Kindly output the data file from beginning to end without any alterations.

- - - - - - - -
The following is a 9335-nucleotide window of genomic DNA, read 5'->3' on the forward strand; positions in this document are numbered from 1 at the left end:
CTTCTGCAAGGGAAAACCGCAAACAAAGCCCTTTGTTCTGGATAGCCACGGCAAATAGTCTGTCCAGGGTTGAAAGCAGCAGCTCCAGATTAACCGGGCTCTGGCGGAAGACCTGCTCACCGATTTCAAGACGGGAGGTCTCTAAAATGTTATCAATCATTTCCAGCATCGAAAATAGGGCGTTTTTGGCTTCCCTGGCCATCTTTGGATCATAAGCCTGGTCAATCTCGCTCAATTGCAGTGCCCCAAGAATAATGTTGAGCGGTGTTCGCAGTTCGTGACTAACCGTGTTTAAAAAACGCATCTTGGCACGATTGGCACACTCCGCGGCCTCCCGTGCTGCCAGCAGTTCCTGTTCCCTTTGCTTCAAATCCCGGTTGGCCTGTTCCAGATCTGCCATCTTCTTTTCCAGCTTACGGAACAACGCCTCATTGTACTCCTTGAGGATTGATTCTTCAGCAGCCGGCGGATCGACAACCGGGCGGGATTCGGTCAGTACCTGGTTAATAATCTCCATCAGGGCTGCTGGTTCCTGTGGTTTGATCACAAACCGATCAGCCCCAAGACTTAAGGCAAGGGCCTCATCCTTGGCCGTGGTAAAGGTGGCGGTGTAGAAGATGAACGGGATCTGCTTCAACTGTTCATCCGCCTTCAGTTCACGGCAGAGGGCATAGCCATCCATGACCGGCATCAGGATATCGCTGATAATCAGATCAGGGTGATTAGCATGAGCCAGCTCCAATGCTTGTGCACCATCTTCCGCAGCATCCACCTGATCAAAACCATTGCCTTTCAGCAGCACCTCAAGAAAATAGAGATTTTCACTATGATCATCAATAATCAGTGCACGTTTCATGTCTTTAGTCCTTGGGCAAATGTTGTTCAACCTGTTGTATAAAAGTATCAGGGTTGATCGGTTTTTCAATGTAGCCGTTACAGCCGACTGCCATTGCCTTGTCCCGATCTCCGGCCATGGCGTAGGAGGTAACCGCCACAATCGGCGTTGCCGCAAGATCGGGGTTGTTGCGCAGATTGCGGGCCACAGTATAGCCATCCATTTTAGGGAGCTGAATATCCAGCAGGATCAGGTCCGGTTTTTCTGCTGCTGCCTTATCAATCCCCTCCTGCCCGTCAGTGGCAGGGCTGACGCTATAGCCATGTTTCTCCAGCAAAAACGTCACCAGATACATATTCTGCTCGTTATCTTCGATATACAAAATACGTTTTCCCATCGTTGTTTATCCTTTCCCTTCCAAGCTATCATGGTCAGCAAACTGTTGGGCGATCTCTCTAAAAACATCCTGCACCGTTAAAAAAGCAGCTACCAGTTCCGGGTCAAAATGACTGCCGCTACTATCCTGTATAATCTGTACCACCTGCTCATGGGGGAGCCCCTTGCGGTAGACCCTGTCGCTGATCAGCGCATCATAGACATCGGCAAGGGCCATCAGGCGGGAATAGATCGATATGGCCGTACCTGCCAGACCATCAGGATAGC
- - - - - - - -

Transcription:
The following is a 9335-nucleotide window of genomic DNA, read 5'->3' on the forward strand; positions in this document are numbered from 1 at the left end:
CTTCTGCAAGGGAAAACCGCAAACAAAGCCCTTTGTTCTGGATAGCCACGGCAAATAGTCTGTCCAGGGTTGAAAGCAGCAGCTCCAGATTAACCGGGCTCTGGCGGAAGACCTGCTCACCGATTTCAAGACGGGAGGTCTCTAAAATGTTATCAATCATTTCCAGCATCGAAAATAGGGCGTTTTTGGCTTCCCTGGCCATCTTTGGATCATAAGCCTGGTCAATCTCGCTCAATTGCAGTGCCCCAAGAATAATGTTGAGCGGTGTTCGCAGTTCGTGACTAACCGTGTTTAAAAAACGCATCTTGGCACGATTGGCACACTCCGCGGCCTCCCGTGCTGCCAGCAGTTCCTGTTCCCTTTGCTTCAAATCCCGGTTGGCCTGTTCCAGATCTGCCATCTTCTTTTCCAGCTTACGGAACAACGCCTCATTGTACTCCTTGAGGATTGATTCTTCAGCAGCCGGCGGATCGACAACCGGGCGGGATTCGGTCAGTACCTGGTTAATAATCTCCATCAGGGCTGCTGGTTCCTGTGGTTTGATCACAAACCGATCAGCCCCAAGACTTAAGGCAAGGGCCTCATCCTTGGCCGTGGTAAAGGTGGCGGTGTAGAAGATGAACGGGATCTGCTTCAACTGTTCATCCGCCTTCAGTTCACGGCAGAGGGCATAGCCATCCATGACCGGCATCAGGATATCGCTGATAATCAGATCAGGGTGATTAGCATGAGCCAGCTCCAATGCTTGTGCACCATCTTCCGCAGCATCCACCTGATCAAAACCATTGCCTTTCAGCAGCACCTCAAGAAAATAGAGATTTTCACTATGATCATCAATAATCAGTGCACGTTTCATGTCTTTAGTCCTTGGGCAAATGTTGTTCAACCTGTTGTATAAAAGTATCAGGGTTGATCGGTTTTTCAATGTAGCCGTTACAGCCGACTGCCATTGCCTTGTCCCGATCTCCGGCCATGGCGTAGGAGGTAACCGCCACAATCGGCGTTGCCGCAAGATCGGGGTTGTTGCGCAGATTGCGGGCCACAGTATAGCCATCCATTTTAGGGAGCTGAATATCCAGCAGGATCAGGTCCGGTTTTTCTGCTGCTGCCTTATCAATCCCCTCCTGCCCGTCAGTGGCAGGGCTGACGCTATAGCCATGTTTCTCCAGCAAAAACGTCACCAGATACATATTCTGCTCGTTATCTTCGATATACAAAATACGTTTTCCCATCGTTGTTTATCCTTTCCCTTCCAAGCTATCATGGTCAGCAAACTGTTGGGCGATCTCTCTAAAAACATCCTGCACCGTTAAAAAAGCAGCTACCAGTTCCGGGTCAAAATGACTGCCGCTACTATCCTGTATAATCTGTACCACCTGCTCATGGGGGAGCCCCTTGCGGTAGACCCTGTCGCTGATCAGCGCATCATAGACATCGGCAAGGGCCATCAGGCGGGAATAGATCGATATGGCCGTACCTGCCAGACCATCAGGATAGC